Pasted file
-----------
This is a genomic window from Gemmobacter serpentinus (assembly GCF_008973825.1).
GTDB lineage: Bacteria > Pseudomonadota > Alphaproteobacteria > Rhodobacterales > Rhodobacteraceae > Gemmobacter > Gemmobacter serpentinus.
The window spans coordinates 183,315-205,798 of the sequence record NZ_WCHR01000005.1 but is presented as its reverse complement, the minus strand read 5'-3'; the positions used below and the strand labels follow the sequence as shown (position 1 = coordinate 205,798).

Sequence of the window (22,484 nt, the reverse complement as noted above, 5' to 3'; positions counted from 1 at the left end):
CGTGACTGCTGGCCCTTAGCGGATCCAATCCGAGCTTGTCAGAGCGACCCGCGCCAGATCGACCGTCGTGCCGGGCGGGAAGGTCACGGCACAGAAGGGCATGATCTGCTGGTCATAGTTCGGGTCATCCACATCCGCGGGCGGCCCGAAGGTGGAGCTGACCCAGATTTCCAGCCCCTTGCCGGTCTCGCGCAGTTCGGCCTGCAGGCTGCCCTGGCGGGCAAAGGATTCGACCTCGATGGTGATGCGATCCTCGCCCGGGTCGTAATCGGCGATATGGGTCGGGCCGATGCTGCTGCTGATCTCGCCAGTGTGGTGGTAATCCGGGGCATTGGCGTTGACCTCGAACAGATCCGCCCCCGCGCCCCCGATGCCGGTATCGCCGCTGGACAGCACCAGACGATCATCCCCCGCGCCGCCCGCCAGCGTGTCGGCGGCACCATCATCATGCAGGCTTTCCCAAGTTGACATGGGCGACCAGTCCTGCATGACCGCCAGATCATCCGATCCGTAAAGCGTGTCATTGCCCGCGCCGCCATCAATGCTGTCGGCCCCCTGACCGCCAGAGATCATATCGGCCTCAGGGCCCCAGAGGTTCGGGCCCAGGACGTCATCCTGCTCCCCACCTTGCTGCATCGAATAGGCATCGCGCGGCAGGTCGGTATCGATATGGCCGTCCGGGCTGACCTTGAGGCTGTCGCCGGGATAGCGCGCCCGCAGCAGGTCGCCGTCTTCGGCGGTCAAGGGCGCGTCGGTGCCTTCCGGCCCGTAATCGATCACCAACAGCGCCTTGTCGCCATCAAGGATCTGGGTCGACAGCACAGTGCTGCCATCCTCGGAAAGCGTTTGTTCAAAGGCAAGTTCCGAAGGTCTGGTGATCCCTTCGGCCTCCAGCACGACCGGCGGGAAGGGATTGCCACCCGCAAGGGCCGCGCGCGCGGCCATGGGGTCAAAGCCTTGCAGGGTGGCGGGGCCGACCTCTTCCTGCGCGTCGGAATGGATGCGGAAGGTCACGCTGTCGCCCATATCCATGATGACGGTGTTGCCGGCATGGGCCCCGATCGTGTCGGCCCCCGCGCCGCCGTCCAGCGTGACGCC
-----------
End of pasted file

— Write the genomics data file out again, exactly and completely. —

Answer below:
This is a genomic window from Gemmobacter serpentinus (assembly GCF_008973825.1).
GTDB lineage: Bacteria > Pseudomonadota > Alphaproteobacteria > Rhodobacterales > Rhodobacteraceae > Gemmobacter > Gemmobacter serpentinus.
The window spans coordinates 183,315-205,798 of the sequence record NZ_WCHR01000005.1 but is presented as its reverse complement, the minus strand read 5'-3'; the positions used below and the strand labels follow the sequence as shown (position 1 = coordinate 205,798).

Sequence of the window (22,484 nt, the reverse complement as noted above, 5' to 3'; positions counted from 1 at the left end):
CGTGACTGCTGGCCCTTAGCGGATCCAATCCGAGCTTGTCAGAGCGACCCGCGCCAGATCGACCGTCGTGCCGGGCGGGAAGGTCACGGCACAGAAGGGCATGATCTGCTGGTCATAGTTCGGGTCATCCACATCCGCGGGCGGCCCGAAGGTGGAGCTGACCCAGATTTCCAGCCCCTTGCCGGTCTCGCGCAGTTCGGCCTGCAGGCTGCCCTGGCGGGCAAAGGATTCGACCTCGATGGTGATGCGATCCTCGCCCGGGTCGTAATCGGCGATATGGGTCGGGCCGATGCTGCTGCTGATCTCGCCAGTGTGGTGGTAATCCGGGGCATTGGCGTTGACCTCGAACAGATCCGCCCCCGCGCCCCCGATGCCGGTATCGCCGCTGGACAGCACCAGACGATCATCCCCCGCGCCGCCCGCCAGCGTGTCGGCGGCACCATCATCATGCAGGCTTTCCCAAGTTGACATGGGCGACCAGTCCTGCATGACCGCCAGATCATCCGATCCGTAAAGCGTGTCATTGCCCGCGCCGCCATCAATGCTGTCGGCCCCCTGACCGCCAGAGATCATATCGGCCTCAGGGCCCCAGAGGTTCGGGCCCAGGACGTCATCCTGCTCCCCACCTTGCTGCATCGAATAGGCATCGCGCGGCAGGTCGGTATCGATATGGCCGTCCGGGCTGACCTTGAGGCTGTCGCCGGGATAGCGCGCCCGCAGCAGGTCGCCGTCTTCGGCGGTCAAGGGCGCGTCGGTGCCTTCCGGCCCGTAATCGATCACCAACAGCGCCTTGTCGCCATCAAGGATCTGGGTCGACAGCACAGTGCTGCCATCCTCGGAAAGCGTTTGTTCAAAGGCAAGTTCCGAAGGTCTGGTGATCCCTTCGGCCTCCAGCACGACCGGCGGGAAGGGATTGCCACCCGCAAGGGCCGCGCGCGCGGCCATGGGGTCAAAGCCTTGCAGGGTGGCGGGGCCGACCTCTTCCTGCGCGTCGGAATGGATGCGGAAGGTCACGCTGTCGCCCATATCCATGATGACGGTGTTGCCGGCATGGGCCCCGATCGTGTCGGCCCCCGCGCCGCCGTCCAGCGTGACGCC